#>   [2]     chr2    2    3    4      + |     2 0.888888888888889
#>   [3]     chr2    3    4    5      + |     3 0.777777777777778
#>   [4]     chr2    4    5    6      * |     4 0.666666666666667
#>   [5]     chr1    5    6    7      * |     5 0.555555555555556
#> 
#> -------
#> seqinfo: 3 sequences from mock1 genome

3.1.4 Basic tuple operations for GTuplesList objects

Basic tuple characteristics of GTuplesList objects can be extracted using the start, end, and tuples methods. These are very similar to those available for GTuples objects, except that they typically return a list since the input is now essentially a list of GTuples objects.

WARNING: While the width method is well-defined, namely it returns an IntegerList of \(pos_{m} - pos_{1} + 1\), this is not generally what is desired or required. Instead, please see the IPD method that is discussed later.

start(gtl3)
#> IntegerList of length 2
#> [["A"]] 1 2 3 4 5
#> [["B"]] 6 7 8 9 10
end(gtl3)
#> IntegerList of length 2
#> [["A"]] 3 4 5 6 7
#> [["B"]] 8 9 10 11 12
tuples(gtl3)
#> List of length 2
#> names(2): A B

3.1.4.1 Intra-tuple operations

Most of the intra-range methods defined for GenomicRanges::GRangesList objects are not currently defined via extension for GTuples objects due to the differences between ranges and tuples. Those not currently defined, and which return an error message, are:

  • flank
  • promoters
  • resize
  • restrict

I am happy to add these methods if appropriate, so please contact me if you have suggestions for good definitions.

The shift method is well-defined:

shift(gtl3, 500)
#> GTuplesList object of length 2:
#> $A 
#> GTuples object with 5 x 3-tuples and 2 metadata columns:
#>       seqnames pos1 pos2 pos3 strand | score                GC
#>   [1]     chr1  501  502  503      - |     1                 1
#>   [2]     chr2  502  503  504      + |     2 0.888888888888889
#>   [3]     chr2  503  504  505      + |     3 0.777777777777778
#>   [4]     chr2  504  505  506      * |     4 0.666666666666667
#>   [5]     chr1  505  506  507      * |     5 0.555555555555556
#> 
#> $B 
#> GTuples object with 5 x 3-tuples and 2 metadata columns:
#>       seqnames pos1 pos2 pos3 strand | score                GC
#>   [1]     chr1  506  507  508      + |     6 0.444444444444444
#>   [2]     chr3  507  508  509      + |     7 0.333333333333333
#>   [3]     chr3  508  509  510      + |     8 0.222222222222222
#>   [4]     chr3  509  510  511      - |     9 0.111111111111111
#>   [5]     chr3  510  511  512      - |    10                 0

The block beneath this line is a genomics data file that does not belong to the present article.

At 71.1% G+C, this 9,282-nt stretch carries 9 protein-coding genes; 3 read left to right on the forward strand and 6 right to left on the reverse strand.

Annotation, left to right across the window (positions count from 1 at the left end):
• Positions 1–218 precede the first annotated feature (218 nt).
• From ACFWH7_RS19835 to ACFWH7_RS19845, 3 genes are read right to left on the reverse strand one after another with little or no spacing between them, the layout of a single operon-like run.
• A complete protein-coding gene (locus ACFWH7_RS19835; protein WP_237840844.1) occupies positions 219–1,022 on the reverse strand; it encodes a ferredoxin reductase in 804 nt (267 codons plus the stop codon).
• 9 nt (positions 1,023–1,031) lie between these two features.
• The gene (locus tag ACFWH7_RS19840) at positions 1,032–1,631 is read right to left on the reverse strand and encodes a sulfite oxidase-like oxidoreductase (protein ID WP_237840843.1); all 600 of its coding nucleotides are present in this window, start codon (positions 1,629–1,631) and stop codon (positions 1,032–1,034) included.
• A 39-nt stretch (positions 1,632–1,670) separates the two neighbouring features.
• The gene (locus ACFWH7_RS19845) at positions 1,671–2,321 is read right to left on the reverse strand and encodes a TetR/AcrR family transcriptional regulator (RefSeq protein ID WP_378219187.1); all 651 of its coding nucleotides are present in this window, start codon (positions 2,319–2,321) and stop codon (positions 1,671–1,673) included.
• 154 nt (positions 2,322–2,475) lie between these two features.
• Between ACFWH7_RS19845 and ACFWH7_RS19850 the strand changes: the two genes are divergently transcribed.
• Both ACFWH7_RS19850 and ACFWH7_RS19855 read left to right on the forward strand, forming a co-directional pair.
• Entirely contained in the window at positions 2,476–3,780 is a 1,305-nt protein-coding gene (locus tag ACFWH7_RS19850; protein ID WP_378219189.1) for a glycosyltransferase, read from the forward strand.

#> 
#> -------
#> seqinfo: 3 sequences from mock1 genome
shift(gtl3, IntegerList(A = 300L, B = 500L))
#> GTuplesList object of length 2:
#> $A 
#> GTuples object with 5 x 3-tuples and 2 metadata columns:
#>       seqnames pos1 pos2 pos3 strand | score                GC
#>   [1]     chr1  301  302  303      - |     1                 1
#>   [2]     chr2  302  303  304      + |     2 0.888888888888889
#>   [3]     chr2  303  304  305      + |     3 0.777777777777778
#>   [4]     chr2  304  305  306      * |     4 0.666666666666667
#>   [5]     chr1  305  306  307      * |     5 0.555555555555556
#> 
#> $B 
#> GTuples object with 5 x 3-tuples and 2 metadata columns:
#>       seqnames pos1 pos2 pos3 strand | score                GC
#>   [1]     chr1  506  507  508      + |     6 0.444444444444444
#>   [2]     chr3  507  508  509      + |     7 0.333333333333333
#>   [3]     chr3  508  509  510      + |     8 0.222222222222222
#>   [4]     chr3  509  510  511      - |     9 0.111111111111111
#>   [5]     chr3  510  511  512      - |    10                 0
#> 
#> -------
#> seqinfo: 3 sequences from mock1 genome

3.1.4.2 Inter-tuple operations

None of the inter-range methods defined for GenomicRanges::GRangesList objects are currently defined via extension for GTuplesList objects due to the differences between ranges and tuples. Those not currently defined, and which return an error message, are:

  • range
  • reduce
  • disjoin
  • isDisjoint

I am happy to add these methods if appropriate, so please contact me if you have suggestions for good definitions.

3.1.4.3 Interval set operations for GTuplesList objects

None of the interval set operations defined for GenomicRanges::GRangesList objects are currently defined via extension for GTuplesList objects due to the differences between ranges and tuples. Those not currently defined, and which return an error message, are:

  • punion
  • pintersect
  • psetdiff

I am happy to add these methods if appropriate, so please contact me if you have suggestions for good definitions.

3.1.5 Looping over GTuplesList objects

Like for GenomicRanges::GRangesList objects, for GTuplesList objects there is a family of apply methods. These include lapply, sapply, mapply, endoapply, mendoapply, Map, and Reduce. The different looping methods defined for GTuplesList objects are useful for returning different kinds of results. The standard lapply and sapply behave according to convention, with the lapply method returning a list and sapply returning a more simplified output:

lapply(gtl3, length)
#> $A
#> [1] 5
#> 
#> $B
#> [1] 5
sapply(gtl3, length)
#> A B 
#> 5 5

As with GenomicRanges::GRangesList objects, there is also a multivariate version of sapply, called mapply, defined for GTuplesList objects. And, if you don’t want the results simplified, you can call the Map method, which does the same things as mapply but without simplifying the output:

gtl3_shift <- shift(gtl3, 10)
names(gtl3) <- c("shiftA", "shiftB")
mapply(c, gtl3, gtl3_shift)
#> $shiftA
#> GTuples object with 10 x 3-tuples and 2 metadata columns:
#>        seqnames pos1 pos2 pos3 strand | score                GC
#>    [1]     chr1    1    2    3      - |     1                 1
#>    [2]     chr2    2    3    4      + |     2 0.888888888888889
#>    [3]     chr2    3    4    5      + |     3 0.777777777777778